"We should never despair, our situation before has been unpromising and has changed for the better, so I trust, it will again. If new difficulties arise, we must only put forth new exertions and proportion our efforts to the exigency of the times. ... The name of American, which belongs to you, in your national capacity, must always exalt the just pride of Patriotism, more than any appellation derived from local discriminations. ... It should be the highest ambition of every American to extend his views beyond himself, and to bear in mind that his conduct will not only affect himself, his country, and his immediate posterity; but that its influence may be co-extensive with the world, and stamp political happiness or misery on ages yet unborn. ... The Hand of providence has been so conspicuous in all this, that he must be worse than an infidel that lacks faith, and more than wicked, that has not gratitude enough to acknowledge his obligations. ... [T]he propitious smiles of Heaven, can never be expected on a nation that disregards the eternal rules of order and right, which Heaven itself has ordained."
"Children should be educated and instructed in the principles of freedom. ... If we suffer [the minds of young people] to grovel and creep in infancy, they will grovel all their lives. ... The foundation of national morality must be laid in private families... How is it possible that Children can have any just Sense of the sacred Obligations of Morality or Religion if, from their earliest Infancy, they learn their Mothers live in habitual Infidelity to their fathers, and their fathers in as constant Infidelity to their Mothers? ... We have no government armed with power capable of contending with human passions unbridled by morality and religion. Avarice, ambition, revenge, or gallantry, would break the strongest cords of our Constitution as a whale goes through a net. Our Constitution was made only for a moral and religious people. It is wholly inadequate to the government of any other. ... The only foundation of a free Constitution, is pure Virtue, and if this cannot be inspired into our People ... they may change their Rulers, and the forms of Government, but they will not obtain a lasting Liberty. ... A Constitution of Government once changed from Freedom, can never be restored. Liberty, once lost, is lost forever."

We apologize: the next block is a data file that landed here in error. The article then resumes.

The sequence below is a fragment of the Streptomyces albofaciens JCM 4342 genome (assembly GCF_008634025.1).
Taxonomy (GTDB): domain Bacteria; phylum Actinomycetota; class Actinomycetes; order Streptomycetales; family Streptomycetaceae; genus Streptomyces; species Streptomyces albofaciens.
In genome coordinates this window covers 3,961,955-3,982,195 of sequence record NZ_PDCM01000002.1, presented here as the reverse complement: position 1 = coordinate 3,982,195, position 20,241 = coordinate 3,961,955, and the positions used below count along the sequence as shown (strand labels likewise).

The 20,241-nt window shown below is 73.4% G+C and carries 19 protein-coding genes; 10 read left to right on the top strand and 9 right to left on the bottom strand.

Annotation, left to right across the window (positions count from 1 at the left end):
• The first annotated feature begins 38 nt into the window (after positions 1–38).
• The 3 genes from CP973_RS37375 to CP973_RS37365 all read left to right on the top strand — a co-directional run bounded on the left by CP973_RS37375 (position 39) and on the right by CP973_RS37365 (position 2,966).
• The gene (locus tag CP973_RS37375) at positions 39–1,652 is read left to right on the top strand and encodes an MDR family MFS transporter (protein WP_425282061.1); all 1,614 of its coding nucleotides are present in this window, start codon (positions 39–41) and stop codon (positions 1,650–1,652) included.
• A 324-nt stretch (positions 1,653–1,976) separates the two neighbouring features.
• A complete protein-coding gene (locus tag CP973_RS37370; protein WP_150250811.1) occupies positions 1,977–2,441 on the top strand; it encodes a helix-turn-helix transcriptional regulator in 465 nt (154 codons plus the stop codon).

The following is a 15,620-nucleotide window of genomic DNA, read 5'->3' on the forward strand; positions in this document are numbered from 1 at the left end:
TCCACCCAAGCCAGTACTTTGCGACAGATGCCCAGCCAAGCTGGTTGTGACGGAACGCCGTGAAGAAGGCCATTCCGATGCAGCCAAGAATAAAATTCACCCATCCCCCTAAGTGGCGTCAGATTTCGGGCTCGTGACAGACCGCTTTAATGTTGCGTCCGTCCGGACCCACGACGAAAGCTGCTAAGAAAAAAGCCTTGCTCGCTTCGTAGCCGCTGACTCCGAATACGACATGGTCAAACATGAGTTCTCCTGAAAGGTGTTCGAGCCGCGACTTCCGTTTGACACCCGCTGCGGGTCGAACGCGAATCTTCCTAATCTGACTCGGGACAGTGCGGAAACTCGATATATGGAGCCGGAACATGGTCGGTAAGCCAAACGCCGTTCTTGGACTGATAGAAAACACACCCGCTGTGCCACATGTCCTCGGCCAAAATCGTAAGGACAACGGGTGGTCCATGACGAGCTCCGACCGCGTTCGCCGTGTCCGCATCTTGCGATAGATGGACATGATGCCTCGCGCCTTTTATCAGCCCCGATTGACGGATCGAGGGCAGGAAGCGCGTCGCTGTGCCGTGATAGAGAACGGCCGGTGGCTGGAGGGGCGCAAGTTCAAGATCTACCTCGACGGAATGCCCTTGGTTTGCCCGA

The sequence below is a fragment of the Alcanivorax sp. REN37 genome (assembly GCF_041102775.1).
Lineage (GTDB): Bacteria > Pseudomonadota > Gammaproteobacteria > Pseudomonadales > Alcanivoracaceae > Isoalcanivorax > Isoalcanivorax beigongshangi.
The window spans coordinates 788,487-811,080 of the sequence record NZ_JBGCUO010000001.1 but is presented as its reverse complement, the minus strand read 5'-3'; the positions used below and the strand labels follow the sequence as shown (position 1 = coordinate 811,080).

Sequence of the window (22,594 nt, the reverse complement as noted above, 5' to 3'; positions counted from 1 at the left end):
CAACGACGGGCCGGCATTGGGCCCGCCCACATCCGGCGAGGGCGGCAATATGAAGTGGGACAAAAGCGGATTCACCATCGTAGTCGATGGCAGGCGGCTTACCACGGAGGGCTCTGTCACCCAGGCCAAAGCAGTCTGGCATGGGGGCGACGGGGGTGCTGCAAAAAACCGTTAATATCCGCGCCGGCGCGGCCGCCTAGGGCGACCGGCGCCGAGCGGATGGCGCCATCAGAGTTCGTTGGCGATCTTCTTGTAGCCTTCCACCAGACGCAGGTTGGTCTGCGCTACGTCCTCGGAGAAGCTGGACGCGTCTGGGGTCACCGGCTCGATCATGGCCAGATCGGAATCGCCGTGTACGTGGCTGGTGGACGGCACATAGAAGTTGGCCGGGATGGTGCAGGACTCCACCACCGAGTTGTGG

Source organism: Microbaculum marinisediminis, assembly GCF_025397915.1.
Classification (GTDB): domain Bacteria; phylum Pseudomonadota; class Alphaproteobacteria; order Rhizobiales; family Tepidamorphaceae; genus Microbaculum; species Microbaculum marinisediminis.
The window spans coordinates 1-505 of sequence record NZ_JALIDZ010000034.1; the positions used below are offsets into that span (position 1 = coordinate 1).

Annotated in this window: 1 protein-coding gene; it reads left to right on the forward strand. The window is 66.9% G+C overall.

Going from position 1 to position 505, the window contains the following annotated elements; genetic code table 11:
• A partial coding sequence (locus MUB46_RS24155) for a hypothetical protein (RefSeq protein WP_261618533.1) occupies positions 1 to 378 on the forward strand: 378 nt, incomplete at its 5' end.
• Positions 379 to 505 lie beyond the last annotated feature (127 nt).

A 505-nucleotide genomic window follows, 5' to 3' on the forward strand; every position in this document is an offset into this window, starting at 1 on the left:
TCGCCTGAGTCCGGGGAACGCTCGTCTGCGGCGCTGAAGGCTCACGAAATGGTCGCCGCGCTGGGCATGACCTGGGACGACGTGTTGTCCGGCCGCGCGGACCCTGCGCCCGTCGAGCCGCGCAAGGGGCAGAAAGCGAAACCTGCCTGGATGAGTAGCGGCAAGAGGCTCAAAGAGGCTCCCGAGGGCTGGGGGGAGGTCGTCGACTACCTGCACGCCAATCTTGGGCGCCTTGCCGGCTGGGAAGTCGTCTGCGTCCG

"The same prudence which in private life would forbid our paying our own money for unexplained projects, forbids it in the dispensation of the public moneys. ... The multiplication of public offices, increase of expense beyond income, growth and entailment of a public debt, are indications soliciting the employment of the pruning knife. ... We must not let our rulers load us with perpetual debt. ... The principle of spending money to be paid by posterity, under the name of funding, is but swindling futurity on a large scale. ... If we can prevent the government from wasting the labors of the people, under the pretence of taking care of them, they must become happy. ... I think we have more machinery of government than is necessary, too many parasites living on the labor of the industrious. ... The natural progress of things is for liberty to yield and government to gain ground. ... [A] wise and frugal government...shall restrain men from injuring one another, shall leave them otherwise free to regulate their own pursuits of industry and improvement, and shall not take from the mouth of labor the bread it has earned. This is the sum of good government. ... Sometimes it is said that man can not be trusted with government of himself. Can he, then, be trusted with the government of others? Or have we found angels in the forms of kings to govern him? Let history answer this question."
"I cannot undertake to lay my finger on that article of the Constitution which granted a right to Congress of expending, on objects of benevolence, the money of their constituents... If Congress can do whatever in their discretion can be done by money, and will promote the General Welfare, the Government is no longer a limited one, possessing enumerated powers, but an indefinite one, subject to particular exceptions. ... The powers delegated by the proposed Constitution to the federal government are few and defined. Those which are to remain in the State governments are numerous and indefinite. ... There are more instances of the abridgment of the freedom of the people by gradual and silent encroachments of those in power than by violent and sudden usurpations."
Those who do not understand our history -- mostly those identified as "liberal" in contemporary vernacular -- assume the words of our Founders are as antiquated as the Declaration and Constitution they created. However, students of history understand that both the threats our Founders confronted at the dawn of our nation, and their advice, have endured to this day.
Indeed, to paraphrase Santayana's aphorism, "They who do not know their history are destined to repeat it."
Quote of the week
Firearms stand next in importance to the Constitution itself.
They are the American people's liberty teeth and keystone
under independence. -- George Washington
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